Someone said to me yesterday “Brussels is that place you pass through on the way to France, it’s hardly somewhere you’d expect a major terrorist attack to take place”. For me Brussels is a second home, it is the city I grew up in, it is one of the safest places on earth and somewhere I have escaped to over the years for a bit of family time and peace and quiet. It is far more than ‘somewhere to pass through’ but I would agree that until recently, it is the last place I would have expected a terror attack to be staged.

Brussels is a vibrant cosmopolitan city, with a different language spoken on every corner, a colourful blend of cultures down every cobbled street; its centre sprinkled with just as many cultural attractions, architectural feats, history, entertainment, parks and forests as it is the EU institutions everyone associates with the ‘capital of Europe’.

It has, in my opinion, an unfair reputation for being a dull and grey hub of European bureaucracy. In my experience that view is often held by visitors who swing through for a few hours on business, or those who are en route to France and see nothing more than the ring road. You would hardly judge London on a fleeting meeting, a stay in a big hotel chain or a few hours spent in traffic on the M25, would you?

For those of us who have lived there, the city devastated by yesterday’s attacks has far more to offer.

Brussels is today the crossroads of Europe and has been at the centre of some of the greatest wars of recent decades and some of the most momentus peace negotiations. It has survived invasions, continuous decades-long internal clashes between its multi-lingual and proudly different Flanders and Wallonia regions. In recent years, it somehow maintained its integrity and a functioning economy through nearly two years of political chaos when the leadership was incapable of forming a government – a record outdoing even governmental procrastination in Iraq.

Belgium’s history and its colonial past as a melting pot of cultures and languages has left a rich legacy of Renaissance architecture, beautiful medieval old towns jostling with Art Nouveau quarters, immaculately maintained memorials and historic battlefields, the unmissable ‘Atomium’, the lavishly ornate towers of the Grand’Place in central Brussels and a vast array of nationalities living side by side. And whatever you may think about the European Union, Brussels nurtures the story of over 70 years’ of our history as Europeans, the incredible journey of our continent from a fragmented collection of battered, bloodied and penniless battlefields to a (relatively) united and serious player in the global arena.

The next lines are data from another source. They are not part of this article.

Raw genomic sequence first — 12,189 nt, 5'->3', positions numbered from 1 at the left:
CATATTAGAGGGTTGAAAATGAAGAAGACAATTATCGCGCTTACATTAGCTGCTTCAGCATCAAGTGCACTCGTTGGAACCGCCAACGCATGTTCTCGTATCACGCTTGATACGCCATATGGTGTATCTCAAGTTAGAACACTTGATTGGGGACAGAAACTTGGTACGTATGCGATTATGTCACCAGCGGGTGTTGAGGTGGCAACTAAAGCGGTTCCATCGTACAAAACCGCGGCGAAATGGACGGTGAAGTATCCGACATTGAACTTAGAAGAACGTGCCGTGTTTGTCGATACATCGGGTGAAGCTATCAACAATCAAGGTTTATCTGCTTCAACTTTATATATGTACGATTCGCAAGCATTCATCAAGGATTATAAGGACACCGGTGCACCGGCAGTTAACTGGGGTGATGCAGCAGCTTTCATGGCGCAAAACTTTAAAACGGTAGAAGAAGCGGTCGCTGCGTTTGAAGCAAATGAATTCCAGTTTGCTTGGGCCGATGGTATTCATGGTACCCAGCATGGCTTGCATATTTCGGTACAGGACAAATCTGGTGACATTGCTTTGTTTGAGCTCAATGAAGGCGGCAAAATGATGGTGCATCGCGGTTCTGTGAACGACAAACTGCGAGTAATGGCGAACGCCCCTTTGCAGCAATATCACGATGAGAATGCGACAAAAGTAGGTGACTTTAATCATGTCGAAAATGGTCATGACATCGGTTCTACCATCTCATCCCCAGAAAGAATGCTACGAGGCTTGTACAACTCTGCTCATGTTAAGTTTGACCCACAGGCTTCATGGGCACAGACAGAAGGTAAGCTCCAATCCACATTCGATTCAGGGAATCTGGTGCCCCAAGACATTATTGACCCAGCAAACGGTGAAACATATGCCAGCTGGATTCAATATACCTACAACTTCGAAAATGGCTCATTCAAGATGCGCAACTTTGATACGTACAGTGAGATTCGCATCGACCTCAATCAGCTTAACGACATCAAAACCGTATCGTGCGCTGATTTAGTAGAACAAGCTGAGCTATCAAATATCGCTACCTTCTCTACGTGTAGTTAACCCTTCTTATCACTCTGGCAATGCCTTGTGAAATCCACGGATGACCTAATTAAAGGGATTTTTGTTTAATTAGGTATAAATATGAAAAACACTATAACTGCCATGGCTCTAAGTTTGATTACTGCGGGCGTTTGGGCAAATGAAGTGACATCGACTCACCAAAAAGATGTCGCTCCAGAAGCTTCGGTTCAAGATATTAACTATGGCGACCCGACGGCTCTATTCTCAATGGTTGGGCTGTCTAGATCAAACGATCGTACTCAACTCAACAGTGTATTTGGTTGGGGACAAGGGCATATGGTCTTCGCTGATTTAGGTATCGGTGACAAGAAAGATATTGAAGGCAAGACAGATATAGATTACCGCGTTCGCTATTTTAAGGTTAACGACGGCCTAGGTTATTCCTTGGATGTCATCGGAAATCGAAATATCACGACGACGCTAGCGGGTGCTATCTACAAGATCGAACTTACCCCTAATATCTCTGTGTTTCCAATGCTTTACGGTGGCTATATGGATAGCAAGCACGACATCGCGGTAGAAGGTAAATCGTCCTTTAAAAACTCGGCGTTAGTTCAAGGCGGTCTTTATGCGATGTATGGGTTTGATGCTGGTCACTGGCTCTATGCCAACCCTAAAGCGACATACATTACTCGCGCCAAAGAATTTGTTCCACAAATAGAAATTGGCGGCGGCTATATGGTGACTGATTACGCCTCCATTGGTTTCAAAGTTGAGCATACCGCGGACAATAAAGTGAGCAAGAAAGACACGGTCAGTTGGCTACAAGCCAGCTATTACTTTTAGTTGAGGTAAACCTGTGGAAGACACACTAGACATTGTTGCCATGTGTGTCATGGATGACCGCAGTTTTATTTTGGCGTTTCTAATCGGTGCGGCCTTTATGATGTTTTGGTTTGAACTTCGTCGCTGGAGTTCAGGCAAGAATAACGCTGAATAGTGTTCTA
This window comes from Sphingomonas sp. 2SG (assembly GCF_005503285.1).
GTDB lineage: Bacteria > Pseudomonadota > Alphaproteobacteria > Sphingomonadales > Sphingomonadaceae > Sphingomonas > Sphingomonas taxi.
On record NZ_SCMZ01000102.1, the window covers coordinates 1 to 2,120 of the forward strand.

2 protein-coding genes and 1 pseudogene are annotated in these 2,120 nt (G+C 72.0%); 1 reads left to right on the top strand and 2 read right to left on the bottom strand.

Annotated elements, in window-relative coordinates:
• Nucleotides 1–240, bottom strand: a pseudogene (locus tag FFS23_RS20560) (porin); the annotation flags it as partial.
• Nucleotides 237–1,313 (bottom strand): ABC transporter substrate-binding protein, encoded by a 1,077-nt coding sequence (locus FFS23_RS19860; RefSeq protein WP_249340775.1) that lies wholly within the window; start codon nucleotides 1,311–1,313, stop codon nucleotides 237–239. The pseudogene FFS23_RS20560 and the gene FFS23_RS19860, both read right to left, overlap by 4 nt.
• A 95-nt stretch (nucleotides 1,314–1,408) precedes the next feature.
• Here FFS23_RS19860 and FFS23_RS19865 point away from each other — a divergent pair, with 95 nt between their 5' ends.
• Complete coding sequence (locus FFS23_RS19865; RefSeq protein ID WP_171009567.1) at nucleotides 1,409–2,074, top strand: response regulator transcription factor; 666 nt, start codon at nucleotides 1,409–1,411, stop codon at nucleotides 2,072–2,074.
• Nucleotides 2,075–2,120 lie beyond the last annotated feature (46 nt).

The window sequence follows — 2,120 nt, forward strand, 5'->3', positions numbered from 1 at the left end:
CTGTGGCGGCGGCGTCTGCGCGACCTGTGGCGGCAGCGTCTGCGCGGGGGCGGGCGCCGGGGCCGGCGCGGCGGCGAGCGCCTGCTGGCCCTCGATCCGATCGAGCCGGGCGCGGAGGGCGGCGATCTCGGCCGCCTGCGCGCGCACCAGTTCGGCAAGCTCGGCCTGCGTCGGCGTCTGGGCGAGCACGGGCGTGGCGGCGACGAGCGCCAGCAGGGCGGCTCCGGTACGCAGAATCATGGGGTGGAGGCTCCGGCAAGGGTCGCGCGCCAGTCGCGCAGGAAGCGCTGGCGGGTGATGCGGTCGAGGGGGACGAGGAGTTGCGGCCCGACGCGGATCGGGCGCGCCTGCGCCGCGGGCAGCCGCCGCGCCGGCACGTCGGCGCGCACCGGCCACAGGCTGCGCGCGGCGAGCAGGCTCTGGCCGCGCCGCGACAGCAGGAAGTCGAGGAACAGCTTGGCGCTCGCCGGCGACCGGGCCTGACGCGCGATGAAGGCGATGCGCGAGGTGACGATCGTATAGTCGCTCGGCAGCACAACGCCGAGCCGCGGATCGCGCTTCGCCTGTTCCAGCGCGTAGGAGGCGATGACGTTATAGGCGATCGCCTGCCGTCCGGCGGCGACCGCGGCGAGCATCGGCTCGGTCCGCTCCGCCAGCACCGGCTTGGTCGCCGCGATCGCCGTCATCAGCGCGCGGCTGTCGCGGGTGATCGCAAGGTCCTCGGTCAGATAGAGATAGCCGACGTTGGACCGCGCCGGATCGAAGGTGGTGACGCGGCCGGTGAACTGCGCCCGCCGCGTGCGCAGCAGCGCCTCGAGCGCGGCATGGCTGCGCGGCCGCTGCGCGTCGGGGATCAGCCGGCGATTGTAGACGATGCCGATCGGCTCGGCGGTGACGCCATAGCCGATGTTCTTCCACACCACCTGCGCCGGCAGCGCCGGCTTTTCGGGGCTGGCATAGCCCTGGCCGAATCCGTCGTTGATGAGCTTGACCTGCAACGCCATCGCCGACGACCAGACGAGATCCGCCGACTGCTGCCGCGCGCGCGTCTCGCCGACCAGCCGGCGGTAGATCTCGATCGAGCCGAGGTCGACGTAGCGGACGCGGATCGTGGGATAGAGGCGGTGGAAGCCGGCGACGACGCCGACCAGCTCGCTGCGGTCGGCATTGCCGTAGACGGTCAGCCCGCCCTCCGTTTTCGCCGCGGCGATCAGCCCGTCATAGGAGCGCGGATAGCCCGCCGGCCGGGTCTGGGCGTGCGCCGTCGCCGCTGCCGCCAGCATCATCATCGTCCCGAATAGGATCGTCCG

The mix of cultures has also left the country with what I think is some of the best food in Europe. I like to think of traditional Belgian fare as having the quality of French food, but served in German quantities – the perfect combination. Whether it is seafood – the traditional ‘moules frites’ – or meat – slabs of it served practically still ‘moo-ing’ all the way to ‘bien cuit’ depending on your taste or stewed in a Flemish ‘Carbonade’, or game hunted in the Ardennes – it is all served with a hustle and a suitably brusque waiter. In the most traditional of eateries, he will scribble your order on the table cloth, memorise the list, disappear and return with every dish memorised perfectly.

If you are not careful you could spend just as long picking which beer to sample, many bars routinely supplying pages and pages of varying strength and flavours brewed in different regions and all served in their own specific glass. And to finish, if you can manage it, there is always a mountain of chocolate and vanilla ice-cream lathered in hot sauce and crème Chantilly – the ‘Dame Blanche’ – and mouth-watering Belgian chocolates to savour with a glass of Calvados and ‘un petit café’ to finish off.

Clearly growing up there gave me a well-developed appreciation of gastronomy. But more importantly, Brussels was one of the most colourful but also safest places for a child and then a teenager to grow up. My siblings and I had the freedom to find our own way, without our parents worrying about violence or crime to the same extent as they might have had to in another capital city. That’s not to say Brussels does not have its issues, its crime rate, its poverty.